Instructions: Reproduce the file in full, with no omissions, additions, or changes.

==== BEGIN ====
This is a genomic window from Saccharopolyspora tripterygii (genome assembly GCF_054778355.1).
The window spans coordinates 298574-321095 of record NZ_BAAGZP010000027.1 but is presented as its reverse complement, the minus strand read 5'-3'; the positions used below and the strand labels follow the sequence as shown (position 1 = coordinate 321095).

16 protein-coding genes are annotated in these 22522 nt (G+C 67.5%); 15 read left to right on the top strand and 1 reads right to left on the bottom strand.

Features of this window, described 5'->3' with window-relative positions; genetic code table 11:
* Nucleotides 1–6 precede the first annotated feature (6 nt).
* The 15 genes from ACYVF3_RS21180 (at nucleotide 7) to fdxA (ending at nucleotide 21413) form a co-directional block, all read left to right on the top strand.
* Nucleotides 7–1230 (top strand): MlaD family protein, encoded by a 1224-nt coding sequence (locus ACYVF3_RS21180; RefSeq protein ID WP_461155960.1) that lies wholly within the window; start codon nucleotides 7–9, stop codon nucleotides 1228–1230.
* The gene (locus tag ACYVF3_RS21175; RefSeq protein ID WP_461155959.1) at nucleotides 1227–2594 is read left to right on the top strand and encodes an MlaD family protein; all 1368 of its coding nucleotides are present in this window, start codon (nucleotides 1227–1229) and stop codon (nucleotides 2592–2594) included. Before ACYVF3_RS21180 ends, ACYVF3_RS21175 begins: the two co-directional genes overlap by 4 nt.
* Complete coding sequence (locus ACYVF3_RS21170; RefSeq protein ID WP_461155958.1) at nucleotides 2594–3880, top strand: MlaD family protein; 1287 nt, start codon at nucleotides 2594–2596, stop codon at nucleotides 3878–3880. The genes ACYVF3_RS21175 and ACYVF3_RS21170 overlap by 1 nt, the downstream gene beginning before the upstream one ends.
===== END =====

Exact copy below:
This is a genomic window from Saccharopolyspora tripterygii (genome assembly GCF_054778355.1).
The window spans coordinates 298574-321095 of record NZ_BAAGZP010000027.1 but is presented as its reverse complement, the minus strand read 5'-3'; the positions used below and the strand labels follow the sequence as shown (position 1 = coordinate 321095).

16 protein-coding genes are annotated in these 22522 nt (G+C 67.5%); 15 read left to right on the top strand and 1 reads right to left on the bottom strand.

Features of this window, described 5'->3' with window-relative positions; genetic code table 11:
* Nucleotides 1–6 precede the first annotated feature (6 nt).
* The 15 genes from ACYVF3_RS21180 (at nucleotide 7) to fdxA (ending at nucleotide 21413) form a co-directional block, all read left to right on the top strand.
* Nucleotides 7–1230 (top strand): MlaD family protein, encoded by a 1224-nt coding sequence (locus ACYVF3_RS21180; RefSeq protein ID WP_461155960.1) that lies wholly within the window; start codon nucleotides 7–9, stop codon nucleotides 1228–1230.
* The gene (locus tag ACYVF3_RS21175; RefSeq protein ID WP_461155959.1) at nucleotides 1227–2594 is read left to right on the top strand and encodes an MlaD family protein; all 1368 of its coding nucleotides are present in this window, start codon (nucleotides 1227–1229) and stop codon (nucleotides 2592–2594) included. Before ACYVF3_RS21180 ends, ACYVF3_RS21175 begins: the two co-directional genes overlap by 4 nt.
* Complete coding sequence (locus ACYVF3_RS21170; RefSeq protein ID WP_461155958.1) at nucleotides 2594–3880, top strand: MlaD family protein; 1287 nt, start codon at nucleotides 2594–2596, stop codon at nucleotides 3878–3880. The genes ACYVF3_RS21175 and ACYVF3_RS21170 overlap by 1 nt, the downstream gene beginning before the upstream one ends.